This Global Deal should have a domestic component that includes not only a major additional stimulus package, but also enactment of a set of structural reforms that expand labor’s share of national income by strengthening our domestic social contract in four areas: a universal, second tier pension program similar to that which exists in other countries; universal health insurance; major support for basic and tertiary education in less advantaged communities; and an upgraded, universal set of adjustment assistance benefits.
As we learned at an earlier stage of our own economic development, a strategy to place institution building on an equal par with integration and efficiency is a strategy to increase both equity and growth. Far from being mutually exclusive policy objectives, these can be mutually reinforcing. A Global Deal along these lines amounts to a populist approach to globalization in the best sense of the term, a concrete plan to make it work for more people.
By refocusing U.S. international economic policy on the goal of improving the quality of global economic integration and not simply its quantity, the new administration could help to avert the worst case scenario of a spiraling global recession and deflation as well as break the Gordian knot of politics on trade and globalization that has polarized Washington for far too long.
“Global Deal” Policy Overview
The new administration should place G20 leaders on notice that, after agreeing on a set of strong stimulus measures and financial supervision reforms at their April 2009 summit, it will seek to focus the group on a comprehensive, well-funded initiative to strengthen and redeploy the ILO, World Bank, and other development finance institutions, as well as the IMF and WTO.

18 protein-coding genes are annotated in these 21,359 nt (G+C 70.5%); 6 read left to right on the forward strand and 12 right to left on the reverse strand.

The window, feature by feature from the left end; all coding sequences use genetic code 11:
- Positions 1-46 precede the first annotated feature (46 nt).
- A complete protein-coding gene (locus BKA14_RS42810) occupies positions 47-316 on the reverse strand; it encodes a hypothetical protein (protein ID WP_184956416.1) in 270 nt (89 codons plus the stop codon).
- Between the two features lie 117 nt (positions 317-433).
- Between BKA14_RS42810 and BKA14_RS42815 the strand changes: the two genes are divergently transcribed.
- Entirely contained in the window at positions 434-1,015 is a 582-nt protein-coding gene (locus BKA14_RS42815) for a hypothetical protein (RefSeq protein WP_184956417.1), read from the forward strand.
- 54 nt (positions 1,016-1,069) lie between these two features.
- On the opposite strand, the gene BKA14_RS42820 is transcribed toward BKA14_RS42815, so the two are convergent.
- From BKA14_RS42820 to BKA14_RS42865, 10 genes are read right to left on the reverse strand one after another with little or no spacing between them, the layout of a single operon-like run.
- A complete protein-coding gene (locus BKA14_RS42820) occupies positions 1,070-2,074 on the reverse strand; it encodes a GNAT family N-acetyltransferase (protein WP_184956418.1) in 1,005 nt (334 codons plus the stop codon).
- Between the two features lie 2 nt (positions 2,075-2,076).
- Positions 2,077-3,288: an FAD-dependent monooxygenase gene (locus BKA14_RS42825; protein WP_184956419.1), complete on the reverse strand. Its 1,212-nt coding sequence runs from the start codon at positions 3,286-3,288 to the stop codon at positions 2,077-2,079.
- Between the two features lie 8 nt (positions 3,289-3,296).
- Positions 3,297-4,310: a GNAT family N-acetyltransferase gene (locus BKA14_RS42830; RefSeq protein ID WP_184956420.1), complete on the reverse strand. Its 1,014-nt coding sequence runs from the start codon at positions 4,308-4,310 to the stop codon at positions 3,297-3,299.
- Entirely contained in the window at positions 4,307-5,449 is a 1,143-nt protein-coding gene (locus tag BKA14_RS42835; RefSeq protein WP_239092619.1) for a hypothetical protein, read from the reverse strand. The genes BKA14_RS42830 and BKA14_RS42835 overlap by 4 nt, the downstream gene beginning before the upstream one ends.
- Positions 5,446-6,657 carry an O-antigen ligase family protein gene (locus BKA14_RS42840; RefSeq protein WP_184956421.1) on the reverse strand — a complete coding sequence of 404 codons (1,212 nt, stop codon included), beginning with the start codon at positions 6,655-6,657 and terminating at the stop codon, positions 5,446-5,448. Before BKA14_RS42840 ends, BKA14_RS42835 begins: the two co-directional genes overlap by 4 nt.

This additional structural component of the international community’s response to the economic crisis should consist of institution building in three areas of international economic policy: 1) helping developing countries institute the labor, investor, environmental, and consumer protections and basic social insurance programs that can help them to diffuse the benefits of trade and growth more broadly among their populations; 2) updating international financial institutions to enhance the stability and contribution to real economic activity of financial markets; and 3) improving the management coherence of the international economic system as a whole.
A central part of this effort should be to provide the mandate and resources necessary for the ILO and MDBs to scale implementation of the Decent Work agenda and for the IMF to be a more effective bulwark against exchange rate misalignments and massive, persistent current account imbalances.
1) Widen the gains from trade and integration.
Strengthen and focus the ILO on national labor and social insurance institution building.
- Establish system for measuring country progress and institutional capacity gaps on the main parameters of Decent Work and provide funding to countries requiring improvement in their labor statistical services ($50 million).
- Greatly expand financing of institutional capacity-building assistance to countries wishing to strengthen their key labor ministry functions, including inspection and administration of labor standards ($130 million), improve their ability to respond to specific problems identified by ILO Supervisory Body reports ($40 million).
- Greatly expand assistance to countries wishing to design and implement basic pension and unemployment insurance systems ($30 million).
Refocus development finance institutions on national economic institution building.